We double our returns by using conservative leverage.

A lot of investors know how leverage works, but even some sophisticated investors don’t always get it completely.  If you haven’t used it much, or had investments that use it, then the concept of leverage can be a little fuzzy.

Leverage is a doubfutures_leveragele edged sword.  It works to increase your return but, it can also put you at risk with your investment.  However, leverage and real estate go together very well, especially when used judicially.

One of the most common reasons leverage is used in real estate is because it is hard to buy a rental home for $50,000, but you can if you use leverage.  Secondly, for investors that are looking to maximize their returns, leverage is a powerful tool.

In addition, it is usually easier to get leverage for real estate than for other investments.  This is because lenders understand real estate (most of the time), it is usually an income producing asset, and real estate investments should continue to produce cash flow, even in down markets.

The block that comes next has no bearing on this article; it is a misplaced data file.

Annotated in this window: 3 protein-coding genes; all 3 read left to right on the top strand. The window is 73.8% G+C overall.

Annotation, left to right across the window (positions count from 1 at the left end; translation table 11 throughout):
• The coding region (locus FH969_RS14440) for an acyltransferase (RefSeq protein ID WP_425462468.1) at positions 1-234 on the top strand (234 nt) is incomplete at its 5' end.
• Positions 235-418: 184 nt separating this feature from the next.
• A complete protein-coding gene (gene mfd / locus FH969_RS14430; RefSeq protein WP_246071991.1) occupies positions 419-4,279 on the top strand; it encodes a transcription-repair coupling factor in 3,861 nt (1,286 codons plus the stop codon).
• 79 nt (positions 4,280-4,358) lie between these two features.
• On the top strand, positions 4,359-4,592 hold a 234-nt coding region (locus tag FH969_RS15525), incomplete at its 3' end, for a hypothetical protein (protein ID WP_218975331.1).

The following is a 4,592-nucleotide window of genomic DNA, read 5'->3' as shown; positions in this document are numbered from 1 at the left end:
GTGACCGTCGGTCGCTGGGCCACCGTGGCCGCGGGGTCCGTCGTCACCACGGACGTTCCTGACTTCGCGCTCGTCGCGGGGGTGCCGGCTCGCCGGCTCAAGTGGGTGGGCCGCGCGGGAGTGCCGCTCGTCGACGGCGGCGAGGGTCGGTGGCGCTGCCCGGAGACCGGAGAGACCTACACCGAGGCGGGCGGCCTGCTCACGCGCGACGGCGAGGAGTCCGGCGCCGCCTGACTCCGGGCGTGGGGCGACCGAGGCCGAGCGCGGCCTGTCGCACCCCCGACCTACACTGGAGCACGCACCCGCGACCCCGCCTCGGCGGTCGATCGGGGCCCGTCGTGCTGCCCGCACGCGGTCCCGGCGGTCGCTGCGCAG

There are a lot of generalities and assumptions in those last two sentences but I think you get the picture.  Let’s do some simple math to illustrate the power of leverage for a single family home.

No Leverage (cash purchase)

Purchase Price                                  $200,000

NOI (net operating income)        $20,000

Annual Return w/o Leverage      10% ($20,000/$200,000)

Use of Leverage

Borrow (75% LTV)                            $150,000

Equity (25% down payment)       $50,000

Debt Service on Leverage            ($10,000)

NOI after Debt Service                  $10,000

Annual Return w/ Leverage        20% ($10,000/$50,000)

Now let’s take that a couple of steps further.  For the investor that has $200,000, he could buy four homes instead of one and produce $40,000 a year in cash flow.  Over a 30 year investing career, that adds up to serious money.

30 Years at $20,000 = $600,000

30 Years at $40,000 = $1,200,000

That is not even taking into consideration the effects of compounding that money over the 30 years which would widen the gap dramatically between the two returns.  The risk comes if the property doesn’t produce enough cash flow to cover its debt service.  To mitigate that risk, always make sure you have back-up cash to service the debt for a period of time.

With our real estate fund, we are never over 75% leverage.  We have never, to this day, even been close to that.  Most of the time we are at 50% to 55% and without leverage our returns would be lower.  Plus we would have helped 50% less families achieve their dream of homeownership.

Leverage can be a beautiful thing when used wisely.

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